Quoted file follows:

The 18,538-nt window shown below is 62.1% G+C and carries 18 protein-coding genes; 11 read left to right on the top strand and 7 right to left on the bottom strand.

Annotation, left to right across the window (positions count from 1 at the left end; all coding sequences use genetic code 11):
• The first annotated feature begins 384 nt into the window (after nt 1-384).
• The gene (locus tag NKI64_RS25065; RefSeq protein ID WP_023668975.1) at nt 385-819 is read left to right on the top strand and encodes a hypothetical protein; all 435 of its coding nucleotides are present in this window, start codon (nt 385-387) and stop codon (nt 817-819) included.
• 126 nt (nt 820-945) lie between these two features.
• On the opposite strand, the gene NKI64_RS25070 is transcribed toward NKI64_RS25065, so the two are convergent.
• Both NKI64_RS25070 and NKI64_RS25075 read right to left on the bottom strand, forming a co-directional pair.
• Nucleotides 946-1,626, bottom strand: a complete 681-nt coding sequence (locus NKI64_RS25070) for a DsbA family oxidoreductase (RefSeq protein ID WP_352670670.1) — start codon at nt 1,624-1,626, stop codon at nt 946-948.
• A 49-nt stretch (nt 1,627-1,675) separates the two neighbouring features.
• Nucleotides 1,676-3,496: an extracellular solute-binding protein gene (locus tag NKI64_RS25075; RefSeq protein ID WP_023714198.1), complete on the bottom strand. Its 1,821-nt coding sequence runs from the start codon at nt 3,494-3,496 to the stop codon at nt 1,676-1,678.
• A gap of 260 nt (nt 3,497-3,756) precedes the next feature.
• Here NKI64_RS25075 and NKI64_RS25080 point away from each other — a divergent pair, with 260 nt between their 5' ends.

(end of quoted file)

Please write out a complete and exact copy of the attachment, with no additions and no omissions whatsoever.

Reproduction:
The 18,538-nt window shown below is 62.1% G+C and carries 18 protein-coding genes; 11 read left to right on the top strand and 7 right to left on the bottom strand.

Annotation, left to right across the window (positions count from 1 at the left end; all coding sequences use genetic code 11):
• The first annotated feature begins 384 nt into the window (after nt 1-384).
• The gene (locus tag NKI64_RS25065; RefSeq protein ID WP_023668975.1) at nt 385-819 is read left to right on the top strand and encodes a hypothetical protein; all 435 of its coding nucleotides are present in this window, start codon (nt 385-387) and stop codon (nt 817-819) included.
• 126 nt (nt 820-945) lie between these two features.
• On the opposite strand, the gene NKI64_RS25070 is transcribed toward NKI64_RS25065, so the two are convergent.
• Both NKI64_RS25070 and NKI64_RS25075 read right to left on the bottom strand, forming a co-directional pair.
• Nucleotides 946-1,626, bottom strand: a complete 681-nt coding sequence (locus NKI64_RS25070) for a DsbA family oxidoreductase (RefSeq protein ID WP_352670670.1) — start codon at nt 1,624-1,626, stop codon at nt 946-948.
• A 49-nt stretch (nt 1,627-1,675) separates the two neighbouring features.
• Nucleotides 1,676-3,496: an extracellular solute-binding protein gene (locus tag NKI64_RS25075; RefSeq protein ID WP_023714198.1), complete on the bottom strand. Its 1,821-nt coding sequence runs from the start codon at nt 3,494-3,496 to the stop codon at nt 1,676-1,678.
• A gap of 260 nt (nt 3,497-3,756) precedes the next feature.
• Here NKI64_RS25075 and NKI64_RS25080 point away from each other — a divergent pair, with 260 nt between their 5' ends.